A third solution is for companies to use analytics to guide them. Ooyala is an Integrated Video Platform (IVP) company that is at the forefront of using a data driven approach to video advertising. In a press lunch in Sydney that Brad Arsenault, Fifth Quadrant’s Head of Marketing, attended last month, Steve Davis, Ooyala's GM for Asia-Pacific and Japan, described IVP as "an online video platform plus advertising technology, plus media logistics – all powered by a common data set underneath".
In its State of the Media Industry 2017 report, Ooyala says that data analytics is revolutionising online video delivery by allowing advertisers to amass customer viewing data and translate that into personalised and engaging content.
For Ooyala, a large portion of that data comes from Telstra, which acquired Ooyala in 2014. "Showing a video is not great," Davis said. "Showing a video and learning about your consumer is a lot more valuable. Showing a video for live or VOD and controlling the ad stack behind it? Much more valuable than just showing up random ads that have nothing to do with my experience." When asked how Ooyala knows when someone has bought something, Davis said that the system needs to be much smarter than simply throwing up ads for six months because you visited a page or clicked on something. "The way around it is to put automation and rules behind your advertising and not just blanket advertising, and that's what's happening now."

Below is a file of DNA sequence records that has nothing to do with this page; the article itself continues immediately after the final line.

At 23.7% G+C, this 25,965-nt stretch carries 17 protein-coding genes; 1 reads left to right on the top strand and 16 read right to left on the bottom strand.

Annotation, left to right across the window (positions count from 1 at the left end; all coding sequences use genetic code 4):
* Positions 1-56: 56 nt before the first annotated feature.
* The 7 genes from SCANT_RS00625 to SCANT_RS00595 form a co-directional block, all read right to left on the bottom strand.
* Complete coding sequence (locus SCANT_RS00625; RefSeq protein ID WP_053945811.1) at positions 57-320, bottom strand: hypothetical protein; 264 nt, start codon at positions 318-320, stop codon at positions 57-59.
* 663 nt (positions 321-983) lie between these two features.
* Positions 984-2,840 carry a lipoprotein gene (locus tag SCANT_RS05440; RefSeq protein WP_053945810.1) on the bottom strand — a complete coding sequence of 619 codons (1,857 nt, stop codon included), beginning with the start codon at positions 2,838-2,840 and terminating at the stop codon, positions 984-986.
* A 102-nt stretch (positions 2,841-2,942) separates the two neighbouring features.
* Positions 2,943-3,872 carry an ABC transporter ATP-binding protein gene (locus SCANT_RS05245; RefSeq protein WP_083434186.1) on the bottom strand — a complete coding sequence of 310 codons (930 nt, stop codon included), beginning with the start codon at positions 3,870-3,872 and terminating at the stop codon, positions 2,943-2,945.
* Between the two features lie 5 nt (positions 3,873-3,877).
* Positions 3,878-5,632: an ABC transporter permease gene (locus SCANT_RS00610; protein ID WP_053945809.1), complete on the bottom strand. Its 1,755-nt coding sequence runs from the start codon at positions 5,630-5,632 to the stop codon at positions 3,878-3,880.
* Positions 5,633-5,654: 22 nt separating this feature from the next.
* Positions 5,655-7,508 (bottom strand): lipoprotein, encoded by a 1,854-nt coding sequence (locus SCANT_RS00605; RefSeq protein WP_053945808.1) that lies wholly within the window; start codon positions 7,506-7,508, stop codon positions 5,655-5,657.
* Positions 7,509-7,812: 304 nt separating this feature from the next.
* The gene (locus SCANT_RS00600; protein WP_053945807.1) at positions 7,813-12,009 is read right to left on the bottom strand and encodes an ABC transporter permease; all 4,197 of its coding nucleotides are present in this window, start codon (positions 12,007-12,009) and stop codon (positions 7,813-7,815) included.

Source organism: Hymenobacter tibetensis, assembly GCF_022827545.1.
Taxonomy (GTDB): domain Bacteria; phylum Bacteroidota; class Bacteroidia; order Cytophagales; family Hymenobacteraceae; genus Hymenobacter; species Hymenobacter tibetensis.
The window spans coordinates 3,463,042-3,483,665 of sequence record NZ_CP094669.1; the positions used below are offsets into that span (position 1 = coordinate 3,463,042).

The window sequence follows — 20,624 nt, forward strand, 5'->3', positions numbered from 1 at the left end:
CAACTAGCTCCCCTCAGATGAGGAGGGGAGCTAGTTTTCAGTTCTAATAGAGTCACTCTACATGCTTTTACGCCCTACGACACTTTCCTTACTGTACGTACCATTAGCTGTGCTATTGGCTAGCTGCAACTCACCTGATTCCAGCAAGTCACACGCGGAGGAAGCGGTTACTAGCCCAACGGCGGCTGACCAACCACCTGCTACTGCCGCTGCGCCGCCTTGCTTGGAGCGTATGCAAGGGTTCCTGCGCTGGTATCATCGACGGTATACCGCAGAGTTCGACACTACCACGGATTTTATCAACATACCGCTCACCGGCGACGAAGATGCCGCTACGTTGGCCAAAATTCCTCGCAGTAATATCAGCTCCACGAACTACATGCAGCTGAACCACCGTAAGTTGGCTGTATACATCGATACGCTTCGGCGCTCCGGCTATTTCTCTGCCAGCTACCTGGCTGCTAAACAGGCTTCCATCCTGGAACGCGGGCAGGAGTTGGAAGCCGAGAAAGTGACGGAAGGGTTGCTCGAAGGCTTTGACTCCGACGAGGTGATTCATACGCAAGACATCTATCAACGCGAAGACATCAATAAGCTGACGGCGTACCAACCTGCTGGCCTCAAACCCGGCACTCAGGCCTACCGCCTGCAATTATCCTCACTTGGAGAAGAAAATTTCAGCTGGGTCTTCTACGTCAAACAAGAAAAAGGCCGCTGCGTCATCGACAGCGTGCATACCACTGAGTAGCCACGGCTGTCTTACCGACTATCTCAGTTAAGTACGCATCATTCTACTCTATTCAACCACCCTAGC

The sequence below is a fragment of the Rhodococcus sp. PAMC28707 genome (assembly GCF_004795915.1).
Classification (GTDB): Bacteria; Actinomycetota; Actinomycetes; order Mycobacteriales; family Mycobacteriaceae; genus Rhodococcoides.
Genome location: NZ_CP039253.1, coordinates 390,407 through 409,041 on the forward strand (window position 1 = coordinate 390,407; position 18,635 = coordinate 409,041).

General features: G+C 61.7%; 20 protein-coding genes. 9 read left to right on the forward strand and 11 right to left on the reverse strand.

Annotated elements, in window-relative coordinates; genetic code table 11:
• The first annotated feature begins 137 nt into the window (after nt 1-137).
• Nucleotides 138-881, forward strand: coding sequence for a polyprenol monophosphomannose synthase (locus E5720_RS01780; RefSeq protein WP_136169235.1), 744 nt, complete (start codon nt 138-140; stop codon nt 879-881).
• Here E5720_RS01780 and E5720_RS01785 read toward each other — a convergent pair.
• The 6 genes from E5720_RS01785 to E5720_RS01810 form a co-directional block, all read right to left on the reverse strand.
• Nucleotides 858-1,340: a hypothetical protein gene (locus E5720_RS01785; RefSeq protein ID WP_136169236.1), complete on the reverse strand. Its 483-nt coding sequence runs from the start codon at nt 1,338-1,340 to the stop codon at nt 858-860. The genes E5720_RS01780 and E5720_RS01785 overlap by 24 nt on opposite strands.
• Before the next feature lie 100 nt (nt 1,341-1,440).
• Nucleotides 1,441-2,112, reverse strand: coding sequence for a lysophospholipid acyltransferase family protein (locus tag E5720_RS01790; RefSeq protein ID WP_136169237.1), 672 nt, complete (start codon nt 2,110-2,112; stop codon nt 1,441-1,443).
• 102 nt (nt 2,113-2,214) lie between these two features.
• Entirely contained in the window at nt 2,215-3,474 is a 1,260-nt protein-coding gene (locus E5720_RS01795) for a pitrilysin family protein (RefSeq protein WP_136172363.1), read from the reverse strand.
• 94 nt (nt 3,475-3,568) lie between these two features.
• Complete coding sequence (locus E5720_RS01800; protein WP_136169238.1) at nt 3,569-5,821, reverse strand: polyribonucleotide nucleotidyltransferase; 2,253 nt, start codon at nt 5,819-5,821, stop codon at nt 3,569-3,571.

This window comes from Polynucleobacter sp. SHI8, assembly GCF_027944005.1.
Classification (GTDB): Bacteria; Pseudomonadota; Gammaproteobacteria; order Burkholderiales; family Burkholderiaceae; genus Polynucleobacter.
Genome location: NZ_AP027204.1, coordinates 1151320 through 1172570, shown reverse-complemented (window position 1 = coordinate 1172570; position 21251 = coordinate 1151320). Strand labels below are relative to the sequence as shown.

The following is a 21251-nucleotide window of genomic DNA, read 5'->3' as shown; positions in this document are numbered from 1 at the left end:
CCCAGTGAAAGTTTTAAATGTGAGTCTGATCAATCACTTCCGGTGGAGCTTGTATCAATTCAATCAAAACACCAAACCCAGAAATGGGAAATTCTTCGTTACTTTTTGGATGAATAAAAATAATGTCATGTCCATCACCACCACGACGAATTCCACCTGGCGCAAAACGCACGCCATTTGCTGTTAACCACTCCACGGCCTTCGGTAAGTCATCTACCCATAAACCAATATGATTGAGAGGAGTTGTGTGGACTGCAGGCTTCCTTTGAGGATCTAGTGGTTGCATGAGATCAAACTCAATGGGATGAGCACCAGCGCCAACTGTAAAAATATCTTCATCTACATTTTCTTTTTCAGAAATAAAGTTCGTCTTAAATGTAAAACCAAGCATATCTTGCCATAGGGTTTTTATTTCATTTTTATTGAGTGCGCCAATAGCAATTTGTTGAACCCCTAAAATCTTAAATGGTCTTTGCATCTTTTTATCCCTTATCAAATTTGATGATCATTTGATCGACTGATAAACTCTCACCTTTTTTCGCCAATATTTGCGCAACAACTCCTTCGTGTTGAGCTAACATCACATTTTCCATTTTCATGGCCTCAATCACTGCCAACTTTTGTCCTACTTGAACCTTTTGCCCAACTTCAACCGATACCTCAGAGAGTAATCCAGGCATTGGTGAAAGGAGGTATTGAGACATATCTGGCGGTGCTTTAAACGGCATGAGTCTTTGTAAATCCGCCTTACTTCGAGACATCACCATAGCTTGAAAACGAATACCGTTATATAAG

Engagement analytics is one way in which Ooyala can ascertain the effectiveness of an ad. Giving the example of auto-play ads, Davis said that by examining viewability metrics, Ooyala can tell publishers when their ads are annoying their customers. For example, if everyone pauses an auto-play ad immediately, there is clearly no engagement. To understand these habits, Ooyala provides quartile viewability metrics (0%, 25%, 50%, 75%, 100%) across the adtech stack and Online Video Platform (OVP).
The upside of personalisation is that it can deliver more relevant content and a better overall CX. But advertisers need to constantly be aware of the "creepy factor" and make sure they don't cross the line. Excluding converted customers, modifying messages and using data analytics are some of the ways that companies can deal with the problem of retargeting gone wild.